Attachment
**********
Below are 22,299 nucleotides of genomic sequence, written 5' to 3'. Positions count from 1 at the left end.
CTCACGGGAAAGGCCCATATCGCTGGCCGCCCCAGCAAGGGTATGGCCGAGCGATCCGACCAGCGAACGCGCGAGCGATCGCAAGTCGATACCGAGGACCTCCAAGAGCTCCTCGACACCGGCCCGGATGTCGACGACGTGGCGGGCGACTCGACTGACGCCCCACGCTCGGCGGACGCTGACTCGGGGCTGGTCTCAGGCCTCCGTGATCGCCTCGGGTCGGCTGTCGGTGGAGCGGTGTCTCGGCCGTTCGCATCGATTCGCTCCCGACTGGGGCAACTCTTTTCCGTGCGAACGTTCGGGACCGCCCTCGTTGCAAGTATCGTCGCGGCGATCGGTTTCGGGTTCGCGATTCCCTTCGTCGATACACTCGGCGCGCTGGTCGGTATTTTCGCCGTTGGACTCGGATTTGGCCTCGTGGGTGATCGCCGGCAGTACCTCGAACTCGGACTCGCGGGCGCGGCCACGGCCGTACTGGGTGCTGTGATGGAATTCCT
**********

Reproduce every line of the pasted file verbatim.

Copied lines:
Below are 22,299 nucleotides of genomic sequence, written 5' to 3'. Positions count from 1 at the left end.
CTCACGGGAAAGGCCCATATCGCTGGCCGCCCCAGCAAGGGTATGGCCGAGCGATCCGACCAGCGAACGCGCGAGCGATCGCAAGTCGATACCGAGGACCTCCAAGAGCTCCTCGACACCGGCCCGGATGTCGACGACGTGGCGGGCGACTCGACTGACGCCCCACGCTCGGCGGACGCTGACTCGGGGCTGGTCTCAGGCCTCCGTGATCGCCTCGGGTCGGCTGTCGGTGGAGCGGTGTCTCGGCCGTTCGCATCGATTCGCTCCCGACTGGGGCAACTCTTTTCCGTGCGAACGTTCGGGACCGCCCTCGTTGCAAGTATCGTCGCGGCGATCGGTTTCGGGTTCGCGATTCCCTTCGTCGATACACTCGGCGCGCTGGTCGGTATTTTCGCCGTTGGACTCGGATTTGGCCTCGTGGGTGATCGCCGGCAGTACCTCGAACTCGGACTCGCGGGCGCGGCCACGGCCGTACTGGGTGCTGTGATGGAATTCCT